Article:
Tuesday, 24 March 2009
IF THERE is one storyline that touches me deepest in The Wire, it is Series 5 where the systematic deconstruction of the Baltimore Sun’s influence in the city is facilitated by a management eager for prizes rather than ‘the truth’.
Attention grabbing stories, however spurious, badly researched and written, are lauded by senior management while job cuts see staff with extensive contact books and years of experience taking buy-outs.
Creator David Simon announces his intent with a fairly simplistic metaphor midway through the opening episode of the series.
As city editor Gus Haynes (pictured right, played by Clark Johnson), a former crime reporter turned desk man, comes back from a smoke he notices two editorial staff in the conference room watching a fire in West Baltimore.
He asks if either have called the crime reporter – neither have. His reply, “Who watches a fire? There’s some shameful shit going on round here,” gets to the heart of the meta-narrative that runs, often unseen, through all five series: corporate journalism is watching as itself - and the communities it is supposed to serve – are burning and dying.
Simon admitted at a talk with USC students (available on youtube.com) that it is a simplistic visual metaphor but he couldn’t help himself.
Perhaps the simplest of messages have the most power and by the end of The Wire we are left in no doubt about the complicity of the institution of journalism in the degradation of society by the other institutions of civil society.
It chimed with me when I first watched it because at the same time something similar was happening on the newspaper I last worked on.
Older staff with great contacts books were being let go, desk men and women who taught me how to maintain the spelling, stylistic and ethical standards of the paper were leaving for poorer newspapers, becoming PRs or taking redundancy. These were people who helped me grow-up (very quickly) and gave me the kinds of values Haynes instils in junior reporter Alma Gutierrez in series five.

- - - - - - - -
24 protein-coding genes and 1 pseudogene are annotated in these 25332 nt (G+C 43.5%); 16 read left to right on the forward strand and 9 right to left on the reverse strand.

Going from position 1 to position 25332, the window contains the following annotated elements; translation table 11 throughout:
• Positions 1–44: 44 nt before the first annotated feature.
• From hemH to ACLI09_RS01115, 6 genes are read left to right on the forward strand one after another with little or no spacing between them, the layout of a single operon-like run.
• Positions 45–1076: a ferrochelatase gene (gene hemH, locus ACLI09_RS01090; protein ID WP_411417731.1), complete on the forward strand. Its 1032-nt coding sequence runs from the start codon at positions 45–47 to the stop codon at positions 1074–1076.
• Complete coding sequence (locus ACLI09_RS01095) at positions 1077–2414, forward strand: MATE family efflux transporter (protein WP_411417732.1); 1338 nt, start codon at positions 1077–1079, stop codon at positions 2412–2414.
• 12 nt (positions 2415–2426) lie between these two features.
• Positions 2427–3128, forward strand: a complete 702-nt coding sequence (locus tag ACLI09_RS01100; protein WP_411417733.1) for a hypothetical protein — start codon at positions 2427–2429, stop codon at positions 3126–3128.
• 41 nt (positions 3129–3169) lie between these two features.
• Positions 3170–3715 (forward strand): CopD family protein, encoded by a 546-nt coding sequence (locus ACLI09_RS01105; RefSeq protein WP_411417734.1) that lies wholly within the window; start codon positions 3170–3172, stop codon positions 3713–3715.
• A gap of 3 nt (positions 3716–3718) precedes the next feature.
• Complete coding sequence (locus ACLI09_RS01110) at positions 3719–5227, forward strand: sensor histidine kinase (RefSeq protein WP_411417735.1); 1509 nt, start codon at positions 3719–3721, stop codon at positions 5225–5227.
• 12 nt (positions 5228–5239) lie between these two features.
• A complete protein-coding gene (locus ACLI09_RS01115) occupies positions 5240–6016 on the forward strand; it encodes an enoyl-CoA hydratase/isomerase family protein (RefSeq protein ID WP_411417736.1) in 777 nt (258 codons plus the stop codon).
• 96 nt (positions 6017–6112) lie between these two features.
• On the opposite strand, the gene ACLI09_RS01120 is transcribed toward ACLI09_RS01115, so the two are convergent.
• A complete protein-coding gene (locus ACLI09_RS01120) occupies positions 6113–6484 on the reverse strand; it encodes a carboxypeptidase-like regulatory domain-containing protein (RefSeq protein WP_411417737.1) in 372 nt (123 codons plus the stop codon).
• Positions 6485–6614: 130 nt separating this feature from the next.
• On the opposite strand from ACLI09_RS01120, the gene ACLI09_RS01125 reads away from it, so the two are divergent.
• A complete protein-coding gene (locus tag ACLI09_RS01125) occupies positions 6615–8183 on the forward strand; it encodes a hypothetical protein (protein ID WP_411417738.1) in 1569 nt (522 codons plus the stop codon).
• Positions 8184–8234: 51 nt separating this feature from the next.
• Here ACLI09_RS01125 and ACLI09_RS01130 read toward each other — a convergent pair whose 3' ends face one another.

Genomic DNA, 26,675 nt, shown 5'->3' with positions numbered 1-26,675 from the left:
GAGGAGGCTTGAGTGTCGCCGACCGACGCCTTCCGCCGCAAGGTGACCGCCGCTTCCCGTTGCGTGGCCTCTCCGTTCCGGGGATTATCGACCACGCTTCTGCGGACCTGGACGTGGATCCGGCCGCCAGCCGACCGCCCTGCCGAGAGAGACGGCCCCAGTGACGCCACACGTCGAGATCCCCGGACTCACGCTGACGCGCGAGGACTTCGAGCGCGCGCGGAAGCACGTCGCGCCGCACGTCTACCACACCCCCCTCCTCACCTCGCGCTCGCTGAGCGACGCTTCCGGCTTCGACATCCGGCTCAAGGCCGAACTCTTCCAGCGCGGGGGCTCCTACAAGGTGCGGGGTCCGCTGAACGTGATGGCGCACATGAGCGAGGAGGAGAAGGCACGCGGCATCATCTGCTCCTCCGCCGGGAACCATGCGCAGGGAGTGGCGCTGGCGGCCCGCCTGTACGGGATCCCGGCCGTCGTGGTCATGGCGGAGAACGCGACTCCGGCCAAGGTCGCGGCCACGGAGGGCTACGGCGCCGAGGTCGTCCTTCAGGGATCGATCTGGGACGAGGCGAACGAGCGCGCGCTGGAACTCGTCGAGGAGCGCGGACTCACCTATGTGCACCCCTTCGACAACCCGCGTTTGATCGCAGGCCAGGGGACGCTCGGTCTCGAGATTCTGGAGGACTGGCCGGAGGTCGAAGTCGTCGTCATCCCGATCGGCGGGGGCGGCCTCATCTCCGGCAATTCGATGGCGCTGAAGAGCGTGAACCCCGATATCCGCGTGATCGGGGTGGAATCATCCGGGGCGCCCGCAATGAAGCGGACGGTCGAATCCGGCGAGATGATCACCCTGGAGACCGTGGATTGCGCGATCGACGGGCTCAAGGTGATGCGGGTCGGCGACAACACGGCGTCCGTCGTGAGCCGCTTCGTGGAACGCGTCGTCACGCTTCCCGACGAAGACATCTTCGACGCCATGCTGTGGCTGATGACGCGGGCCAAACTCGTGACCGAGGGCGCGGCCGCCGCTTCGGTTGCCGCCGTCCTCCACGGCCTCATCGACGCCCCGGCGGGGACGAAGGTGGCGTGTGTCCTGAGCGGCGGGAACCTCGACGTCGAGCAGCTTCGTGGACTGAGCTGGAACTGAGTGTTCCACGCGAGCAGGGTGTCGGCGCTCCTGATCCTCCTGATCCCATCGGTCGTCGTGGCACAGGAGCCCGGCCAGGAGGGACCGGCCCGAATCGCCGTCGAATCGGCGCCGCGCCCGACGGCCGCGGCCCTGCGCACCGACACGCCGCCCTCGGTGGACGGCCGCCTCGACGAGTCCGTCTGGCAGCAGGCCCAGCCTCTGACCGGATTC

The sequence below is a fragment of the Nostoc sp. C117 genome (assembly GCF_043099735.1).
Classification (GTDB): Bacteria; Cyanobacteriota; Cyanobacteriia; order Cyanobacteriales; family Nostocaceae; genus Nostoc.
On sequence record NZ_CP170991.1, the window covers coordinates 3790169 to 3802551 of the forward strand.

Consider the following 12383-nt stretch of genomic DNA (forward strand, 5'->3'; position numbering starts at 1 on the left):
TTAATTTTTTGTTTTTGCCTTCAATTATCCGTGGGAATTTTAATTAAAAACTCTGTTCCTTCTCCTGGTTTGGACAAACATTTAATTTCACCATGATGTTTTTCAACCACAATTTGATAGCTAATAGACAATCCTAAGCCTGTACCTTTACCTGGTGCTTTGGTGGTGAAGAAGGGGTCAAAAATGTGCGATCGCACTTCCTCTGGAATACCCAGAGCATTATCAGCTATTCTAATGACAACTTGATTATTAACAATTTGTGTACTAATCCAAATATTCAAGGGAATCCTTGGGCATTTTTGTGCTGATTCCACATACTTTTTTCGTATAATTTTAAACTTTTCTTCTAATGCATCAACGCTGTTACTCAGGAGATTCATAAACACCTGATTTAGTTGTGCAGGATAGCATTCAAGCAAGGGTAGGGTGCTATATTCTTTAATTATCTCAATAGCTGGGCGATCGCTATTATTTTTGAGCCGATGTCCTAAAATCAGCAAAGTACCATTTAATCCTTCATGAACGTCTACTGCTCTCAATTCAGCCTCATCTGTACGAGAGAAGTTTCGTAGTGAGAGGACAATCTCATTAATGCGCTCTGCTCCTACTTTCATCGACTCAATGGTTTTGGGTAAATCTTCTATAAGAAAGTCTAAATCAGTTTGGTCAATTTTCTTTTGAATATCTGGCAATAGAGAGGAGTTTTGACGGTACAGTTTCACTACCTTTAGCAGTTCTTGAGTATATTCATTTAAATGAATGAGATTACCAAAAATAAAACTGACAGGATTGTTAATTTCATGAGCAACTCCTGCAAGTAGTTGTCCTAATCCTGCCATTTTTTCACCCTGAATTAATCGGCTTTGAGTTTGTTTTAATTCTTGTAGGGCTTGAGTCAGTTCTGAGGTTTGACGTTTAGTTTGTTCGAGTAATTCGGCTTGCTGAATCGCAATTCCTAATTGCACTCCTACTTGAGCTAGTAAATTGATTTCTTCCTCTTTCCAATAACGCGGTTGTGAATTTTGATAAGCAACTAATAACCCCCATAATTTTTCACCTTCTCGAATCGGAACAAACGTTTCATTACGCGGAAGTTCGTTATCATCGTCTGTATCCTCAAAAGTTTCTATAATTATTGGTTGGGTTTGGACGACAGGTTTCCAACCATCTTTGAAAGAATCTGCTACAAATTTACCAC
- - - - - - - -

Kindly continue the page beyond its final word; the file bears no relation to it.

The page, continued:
The result now is that the newspaper I worked on is becoming a vessel for press releases.
In recent history that newspaper broke incredible stories of civic corruption thanks to the contacts of the council reporter. One of the most recent crime reporters has written an award winning expose of one of Europe’s biggest drug dealers who came from our city. He has, needless to say, left sometime ago feeling unloved and overlooked for senior jobs given to lickspittles with a tiny sliver of his talent and news sense.
The days of his kind of expertise are gone because it costs too much. As the outgoing crime reporter says in The Wire, it costs a whole lot less to put out a poor newspaper which no-one reads than trying to get a quality product on the streets.
The news hole is shrinking thanks to the internet and we have to do more with fewer staff.
Ironically, by commanding remaining staff to fill more pages with lifestyle nonsense, we have never said less journalistically in the history of our industry.
Through job cuts and redundancies we are literally rendering ourselves impotent journalistically while patting ourselves on the back for saving shareholders overheads. Nero is the obvious, clichéd parallel and I’m not good enough to ignore it.
There is little or no real analysis on the newspaper I worked on and less investigative reporting on hard news issues.
Poor (celebrity) columnists and their knee jerk reactions to trifling headline grabbing national stories are our puerile stock in trade now.
Communities we served are ignored largely because we have no-one of experience to get out and speak to them as it costs too much. We are in thrall of blogging about what we had for dinner rather than about what’s going on in the lives of the people who live in the areas we should have sworn to uphold.
If The Wire (Series 5) tells us anything, it is that the historic role of the regional newspaper as a watchdog on corruption and crime, civically, is dead.
It also shows us that management, hidebound by delivering cuts to satisfy share holders are, at best, unable to avert this catastrophe. Perhaps more pertinently, at worst, they are unwilling to thanks largely to self interest.
Man, I’d have loved to have worked for Gus Haynes, he’d have been a righteous dude to have gone into war with in conference. He’s the journalist we’d have all loved to have been.